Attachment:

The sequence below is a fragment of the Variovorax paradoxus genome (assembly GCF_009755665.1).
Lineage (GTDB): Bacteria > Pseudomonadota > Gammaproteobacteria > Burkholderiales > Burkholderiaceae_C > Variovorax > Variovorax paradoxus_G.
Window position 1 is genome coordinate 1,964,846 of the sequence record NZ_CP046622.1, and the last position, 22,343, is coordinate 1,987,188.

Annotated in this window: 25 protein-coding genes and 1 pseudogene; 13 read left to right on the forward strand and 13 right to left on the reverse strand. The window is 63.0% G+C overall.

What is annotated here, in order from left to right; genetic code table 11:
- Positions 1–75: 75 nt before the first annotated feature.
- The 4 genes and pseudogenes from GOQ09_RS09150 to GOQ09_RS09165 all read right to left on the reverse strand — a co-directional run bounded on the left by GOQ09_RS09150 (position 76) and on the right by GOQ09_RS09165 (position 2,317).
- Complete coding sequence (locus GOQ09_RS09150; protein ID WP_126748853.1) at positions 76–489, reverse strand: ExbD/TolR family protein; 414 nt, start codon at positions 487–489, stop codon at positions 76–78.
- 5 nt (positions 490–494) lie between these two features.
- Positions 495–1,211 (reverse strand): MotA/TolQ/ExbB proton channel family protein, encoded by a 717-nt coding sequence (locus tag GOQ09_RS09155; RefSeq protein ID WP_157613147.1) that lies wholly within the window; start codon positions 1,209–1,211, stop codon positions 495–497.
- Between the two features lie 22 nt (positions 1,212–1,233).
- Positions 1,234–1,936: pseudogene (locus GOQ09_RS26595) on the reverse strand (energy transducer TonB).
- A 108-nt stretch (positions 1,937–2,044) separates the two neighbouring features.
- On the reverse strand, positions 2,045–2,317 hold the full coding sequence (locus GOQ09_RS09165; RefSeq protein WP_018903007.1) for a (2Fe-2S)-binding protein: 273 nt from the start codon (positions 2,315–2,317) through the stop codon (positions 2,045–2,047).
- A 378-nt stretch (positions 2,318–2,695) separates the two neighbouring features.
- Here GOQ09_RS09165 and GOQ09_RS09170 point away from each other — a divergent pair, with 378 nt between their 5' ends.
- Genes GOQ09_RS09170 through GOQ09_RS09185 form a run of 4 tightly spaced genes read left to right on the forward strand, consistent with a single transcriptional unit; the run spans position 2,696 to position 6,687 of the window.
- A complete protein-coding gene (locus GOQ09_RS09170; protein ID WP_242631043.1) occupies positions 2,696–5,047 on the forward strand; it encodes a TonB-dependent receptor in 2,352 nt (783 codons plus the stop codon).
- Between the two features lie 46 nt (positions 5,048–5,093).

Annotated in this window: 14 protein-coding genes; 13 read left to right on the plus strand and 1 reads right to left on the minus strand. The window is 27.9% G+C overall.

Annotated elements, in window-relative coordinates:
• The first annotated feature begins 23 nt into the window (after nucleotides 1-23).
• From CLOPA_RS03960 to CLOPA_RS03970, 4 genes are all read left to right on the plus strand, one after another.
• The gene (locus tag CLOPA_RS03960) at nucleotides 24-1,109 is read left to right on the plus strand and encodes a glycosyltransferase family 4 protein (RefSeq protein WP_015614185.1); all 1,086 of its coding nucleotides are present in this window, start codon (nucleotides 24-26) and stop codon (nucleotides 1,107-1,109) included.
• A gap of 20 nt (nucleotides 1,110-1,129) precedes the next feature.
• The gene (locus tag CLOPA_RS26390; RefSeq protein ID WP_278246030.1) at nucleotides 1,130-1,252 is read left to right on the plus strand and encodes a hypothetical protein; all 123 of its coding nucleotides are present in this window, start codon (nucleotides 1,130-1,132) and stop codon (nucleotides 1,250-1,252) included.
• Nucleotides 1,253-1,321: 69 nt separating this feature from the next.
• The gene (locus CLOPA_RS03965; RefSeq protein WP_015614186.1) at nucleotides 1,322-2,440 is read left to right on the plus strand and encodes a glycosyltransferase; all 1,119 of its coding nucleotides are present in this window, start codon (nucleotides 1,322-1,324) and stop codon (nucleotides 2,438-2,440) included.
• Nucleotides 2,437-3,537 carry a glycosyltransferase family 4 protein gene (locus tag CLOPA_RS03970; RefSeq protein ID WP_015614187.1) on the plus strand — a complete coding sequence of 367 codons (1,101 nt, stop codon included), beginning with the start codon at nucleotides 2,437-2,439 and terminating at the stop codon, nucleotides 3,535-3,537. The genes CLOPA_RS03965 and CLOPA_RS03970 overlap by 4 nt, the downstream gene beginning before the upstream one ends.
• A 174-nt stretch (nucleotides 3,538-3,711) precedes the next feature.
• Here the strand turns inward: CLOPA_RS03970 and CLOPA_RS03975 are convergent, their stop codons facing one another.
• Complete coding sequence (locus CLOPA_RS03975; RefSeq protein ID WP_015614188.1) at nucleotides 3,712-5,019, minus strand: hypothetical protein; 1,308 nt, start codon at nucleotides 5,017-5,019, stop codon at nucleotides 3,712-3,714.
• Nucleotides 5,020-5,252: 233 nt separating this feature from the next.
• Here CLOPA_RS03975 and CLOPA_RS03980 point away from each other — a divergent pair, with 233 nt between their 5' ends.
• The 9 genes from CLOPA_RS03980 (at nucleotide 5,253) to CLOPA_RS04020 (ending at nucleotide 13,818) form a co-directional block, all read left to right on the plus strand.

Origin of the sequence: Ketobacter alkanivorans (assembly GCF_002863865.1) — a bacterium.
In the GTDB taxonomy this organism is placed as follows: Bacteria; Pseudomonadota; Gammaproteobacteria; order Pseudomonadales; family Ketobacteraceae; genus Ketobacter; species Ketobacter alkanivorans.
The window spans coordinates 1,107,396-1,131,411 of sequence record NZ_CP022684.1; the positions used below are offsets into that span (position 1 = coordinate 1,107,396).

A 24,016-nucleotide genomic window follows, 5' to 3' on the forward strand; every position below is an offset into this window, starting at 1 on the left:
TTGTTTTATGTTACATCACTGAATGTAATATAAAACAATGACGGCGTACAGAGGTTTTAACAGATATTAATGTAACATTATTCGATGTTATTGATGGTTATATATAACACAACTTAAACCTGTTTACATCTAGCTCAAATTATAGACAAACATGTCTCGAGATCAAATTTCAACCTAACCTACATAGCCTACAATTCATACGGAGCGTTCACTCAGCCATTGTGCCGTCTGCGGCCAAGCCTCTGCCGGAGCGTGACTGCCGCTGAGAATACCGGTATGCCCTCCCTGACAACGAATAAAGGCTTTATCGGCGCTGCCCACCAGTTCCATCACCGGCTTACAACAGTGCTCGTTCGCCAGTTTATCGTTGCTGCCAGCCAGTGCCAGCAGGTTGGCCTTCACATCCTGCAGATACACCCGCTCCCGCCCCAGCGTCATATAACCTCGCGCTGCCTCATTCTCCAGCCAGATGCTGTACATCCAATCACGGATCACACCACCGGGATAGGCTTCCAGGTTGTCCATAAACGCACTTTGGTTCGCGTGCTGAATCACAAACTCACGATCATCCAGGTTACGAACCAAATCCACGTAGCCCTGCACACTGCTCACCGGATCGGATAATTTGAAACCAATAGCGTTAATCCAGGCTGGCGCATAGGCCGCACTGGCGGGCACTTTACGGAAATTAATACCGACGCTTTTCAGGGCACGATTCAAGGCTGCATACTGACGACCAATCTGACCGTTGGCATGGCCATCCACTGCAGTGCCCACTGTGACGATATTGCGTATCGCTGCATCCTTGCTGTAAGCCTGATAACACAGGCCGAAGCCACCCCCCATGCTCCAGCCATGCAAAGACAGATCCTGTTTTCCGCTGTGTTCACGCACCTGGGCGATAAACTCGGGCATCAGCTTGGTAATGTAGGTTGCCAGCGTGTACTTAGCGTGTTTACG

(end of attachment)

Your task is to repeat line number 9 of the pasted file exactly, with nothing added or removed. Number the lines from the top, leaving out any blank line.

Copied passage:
- 5 nt (positions 490–494) lie between these two features.